Volcanic activity on the West Indian island of Montserrat has remained high for several years—the current activity started in 1995. However, remote sensing of the island has been difficult because of frequent cloud cover. The International Space Station crew flew north of the island on a clear day in early July (July 9, 2001) and recorded a vigorous steam plume emanating from the summit of Soufriere Hills. The image also reveals the extensive volcanic mud flows (lahars) and new deltas built out from the coast from the large amounts of volcanic debris delivered downstream by the rivers draining the mountain. As a small island (only 13 x 8 km), all of Montserrat has been impacted by the eruptions.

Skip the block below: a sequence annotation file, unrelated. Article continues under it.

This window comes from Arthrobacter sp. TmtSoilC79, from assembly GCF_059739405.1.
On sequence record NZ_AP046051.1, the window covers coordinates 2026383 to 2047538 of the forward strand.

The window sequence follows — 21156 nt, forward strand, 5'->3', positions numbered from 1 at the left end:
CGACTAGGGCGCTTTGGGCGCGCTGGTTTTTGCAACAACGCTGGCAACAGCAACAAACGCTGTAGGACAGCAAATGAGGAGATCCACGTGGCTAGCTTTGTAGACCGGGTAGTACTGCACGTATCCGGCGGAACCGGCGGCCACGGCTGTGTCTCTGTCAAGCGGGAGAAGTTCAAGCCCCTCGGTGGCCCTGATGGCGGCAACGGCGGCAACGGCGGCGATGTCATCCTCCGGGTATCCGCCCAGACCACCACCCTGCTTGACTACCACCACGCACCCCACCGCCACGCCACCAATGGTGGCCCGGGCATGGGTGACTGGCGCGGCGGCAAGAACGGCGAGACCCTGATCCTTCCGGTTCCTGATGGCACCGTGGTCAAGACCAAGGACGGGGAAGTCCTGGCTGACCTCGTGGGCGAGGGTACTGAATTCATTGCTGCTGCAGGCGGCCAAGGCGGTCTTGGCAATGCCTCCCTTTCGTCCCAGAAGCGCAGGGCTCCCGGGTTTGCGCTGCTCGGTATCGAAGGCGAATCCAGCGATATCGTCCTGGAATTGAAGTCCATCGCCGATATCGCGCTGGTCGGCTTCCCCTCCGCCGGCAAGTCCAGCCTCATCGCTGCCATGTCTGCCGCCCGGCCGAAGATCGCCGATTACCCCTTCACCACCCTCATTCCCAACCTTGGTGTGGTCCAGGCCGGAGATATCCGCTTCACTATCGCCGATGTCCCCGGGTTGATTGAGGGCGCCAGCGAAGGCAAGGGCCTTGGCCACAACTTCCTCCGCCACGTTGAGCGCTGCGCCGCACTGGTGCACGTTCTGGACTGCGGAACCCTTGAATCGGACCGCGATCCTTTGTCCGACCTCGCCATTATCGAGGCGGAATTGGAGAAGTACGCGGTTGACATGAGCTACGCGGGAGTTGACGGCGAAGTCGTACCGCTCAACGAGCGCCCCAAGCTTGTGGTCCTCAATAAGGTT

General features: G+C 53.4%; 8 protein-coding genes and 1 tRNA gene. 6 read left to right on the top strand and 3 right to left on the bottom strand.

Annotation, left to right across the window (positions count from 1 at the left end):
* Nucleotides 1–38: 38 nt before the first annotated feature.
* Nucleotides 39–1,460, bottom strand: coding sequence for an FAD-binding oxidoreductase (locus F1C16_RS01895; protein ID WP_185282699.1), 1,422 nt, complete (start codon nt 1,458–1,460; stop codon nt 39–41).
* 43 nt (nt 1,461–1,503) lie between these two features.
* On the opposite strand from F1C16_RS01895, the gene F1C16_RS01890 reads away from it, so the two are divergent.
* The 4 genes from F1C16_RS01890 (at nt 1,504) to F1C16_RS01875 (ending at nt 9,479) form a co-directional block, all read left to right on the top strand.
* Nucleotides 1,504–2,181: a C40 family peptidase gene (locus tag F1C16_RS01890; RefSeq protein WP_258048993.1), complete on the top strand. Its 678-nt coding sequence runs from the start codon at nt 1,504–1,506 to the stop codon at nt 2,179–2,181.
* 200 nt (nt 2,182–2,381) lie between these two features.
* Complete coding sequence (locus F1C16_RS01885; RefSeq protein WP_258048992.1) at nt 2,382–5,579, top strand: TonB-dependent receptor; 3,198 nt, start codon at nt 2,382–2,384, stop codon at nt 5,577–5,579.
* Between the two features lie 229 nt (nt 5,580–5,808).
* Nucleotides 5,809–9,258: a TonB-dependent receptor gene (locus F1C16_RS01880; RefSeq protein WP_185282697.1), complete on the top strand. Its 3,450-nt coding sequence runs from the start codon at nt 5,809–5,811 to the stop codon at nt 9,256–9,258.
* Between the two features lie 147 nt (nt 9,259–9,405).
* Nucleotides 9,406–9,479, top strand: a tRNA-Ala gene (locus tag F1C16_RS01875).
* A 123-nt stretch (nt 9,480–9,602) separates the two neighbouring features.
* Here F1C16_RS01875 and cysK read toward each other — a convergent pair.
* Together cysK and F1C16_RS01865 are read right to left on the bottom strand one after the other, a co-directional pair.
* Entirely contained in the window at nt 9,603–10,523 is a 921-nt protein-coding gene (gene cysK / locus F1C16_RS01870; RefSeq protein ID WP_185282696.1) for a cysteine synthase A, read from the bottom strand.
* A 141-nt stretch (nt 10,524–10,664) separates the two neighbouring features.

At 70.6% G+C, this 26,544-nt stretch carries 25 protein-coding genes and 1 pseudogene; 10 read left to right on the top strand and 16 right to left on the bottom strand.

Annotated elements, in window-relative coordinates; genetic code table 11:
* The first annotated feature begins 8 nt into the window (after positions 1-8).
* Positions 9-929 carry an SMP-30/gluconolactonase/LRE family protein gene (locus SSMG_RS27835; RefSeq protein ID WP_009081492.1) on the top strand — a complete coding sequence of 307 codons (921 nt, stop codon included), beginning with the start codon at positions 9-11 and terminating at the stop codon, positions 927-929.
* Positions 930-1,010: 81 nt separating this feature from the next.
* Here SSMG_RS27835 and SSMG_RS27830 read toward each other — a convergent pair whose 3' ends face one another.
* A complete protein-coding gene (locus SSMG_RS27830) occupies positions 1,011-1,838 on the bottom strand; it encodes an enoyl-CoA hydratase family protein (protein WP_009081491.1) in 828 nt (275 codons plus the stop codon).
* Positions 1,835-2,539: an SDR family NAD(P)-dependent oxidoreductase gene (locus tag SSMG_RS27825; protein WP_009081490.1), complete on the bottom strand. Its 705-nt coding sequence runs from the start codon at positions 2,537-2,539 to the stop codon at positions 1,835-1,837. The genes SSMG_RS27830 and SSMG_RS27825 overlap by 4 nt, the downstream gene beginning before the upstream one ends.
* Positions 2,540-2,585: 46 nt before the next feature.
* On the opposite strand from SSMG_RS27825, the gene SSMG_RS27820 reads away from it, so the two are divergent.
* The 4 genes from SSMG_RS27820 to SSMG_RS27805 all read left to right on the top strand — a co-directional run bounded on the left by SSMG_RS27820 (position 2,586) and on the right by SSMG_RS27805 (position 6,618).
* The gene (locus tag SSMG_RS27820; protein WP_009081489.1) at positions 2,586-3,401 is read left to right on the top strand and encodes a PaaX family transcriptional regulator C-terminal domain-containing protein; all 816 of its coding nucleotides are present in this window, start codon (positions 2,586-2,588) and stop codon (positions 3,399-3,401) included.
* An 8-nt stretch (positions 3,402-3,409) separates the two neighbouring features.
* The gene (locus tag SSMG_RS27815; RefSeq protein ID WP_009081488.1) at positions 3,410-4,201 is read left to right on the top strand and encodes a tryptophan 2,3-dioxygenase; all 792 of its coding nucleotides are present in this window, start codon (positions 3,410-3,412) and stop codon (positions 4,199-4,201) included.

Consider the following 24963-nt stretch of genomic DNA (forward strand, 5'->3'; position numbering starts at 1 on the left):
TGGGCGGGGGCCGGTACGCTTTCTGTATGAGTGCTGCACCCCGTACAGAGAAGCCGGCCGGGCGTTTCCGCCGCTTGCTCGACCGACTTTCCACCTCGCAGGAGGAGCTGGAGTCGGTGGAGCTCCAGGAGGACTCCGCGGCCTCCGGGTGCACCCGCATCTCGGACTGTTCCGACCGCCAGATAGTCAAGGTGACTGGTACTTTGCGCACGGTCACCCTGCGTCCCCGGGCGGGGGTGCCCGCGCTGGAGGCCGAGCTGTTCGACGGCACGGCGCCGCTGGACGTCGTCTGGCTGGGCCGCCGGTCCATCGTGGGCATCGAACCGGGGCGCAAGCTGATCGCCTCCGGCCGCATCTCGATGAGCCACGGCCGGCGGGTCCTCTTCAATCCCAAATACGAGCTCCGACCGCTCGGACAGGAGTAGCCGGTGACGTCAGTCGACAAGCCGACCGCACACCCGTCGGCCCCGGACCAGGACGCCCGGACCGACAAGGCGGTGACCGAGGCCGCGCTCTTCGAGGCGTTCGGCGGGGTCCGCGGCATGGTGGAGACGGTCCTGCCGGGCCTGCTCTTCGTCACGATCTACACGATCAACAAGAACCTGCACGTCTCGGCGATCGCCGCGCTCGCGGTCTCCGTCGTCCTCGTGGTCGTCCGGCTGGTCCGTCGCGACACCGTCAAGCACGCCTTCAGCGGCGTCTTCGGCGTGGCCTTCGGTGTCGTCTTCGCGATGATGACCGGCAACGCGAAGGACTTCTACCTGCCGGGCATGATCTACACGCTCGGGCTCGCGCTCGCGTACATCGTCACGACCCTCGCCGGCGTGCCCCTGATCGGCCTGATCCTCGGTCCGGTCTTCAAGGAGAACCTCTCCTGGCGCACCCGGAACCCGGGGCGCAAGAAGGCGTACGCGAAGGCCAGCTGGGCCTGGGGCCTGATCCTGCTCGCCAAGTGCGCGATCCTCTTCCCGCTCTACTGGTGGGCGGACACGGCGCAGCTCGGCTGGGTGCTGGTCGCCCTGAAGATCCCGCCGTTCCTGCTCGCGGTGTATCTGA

Sources of Information
- Smithsonian Global Volcanism Program
- Italy’s Volcanoes
- Montserrat Volcano Observatory
Digital photograph number ISS002-E-9309 was taken on July 9, 2001 from Space Station Alpha and was provided by the Earth Sciences and Image Analysis Laboratory at Johnson Space Center. Additional images taken by astronauts and cosmonauts can be viewed at the NASA-JSC Gateway to Astronaut Photography of Earth.
- ISS - Digital Camera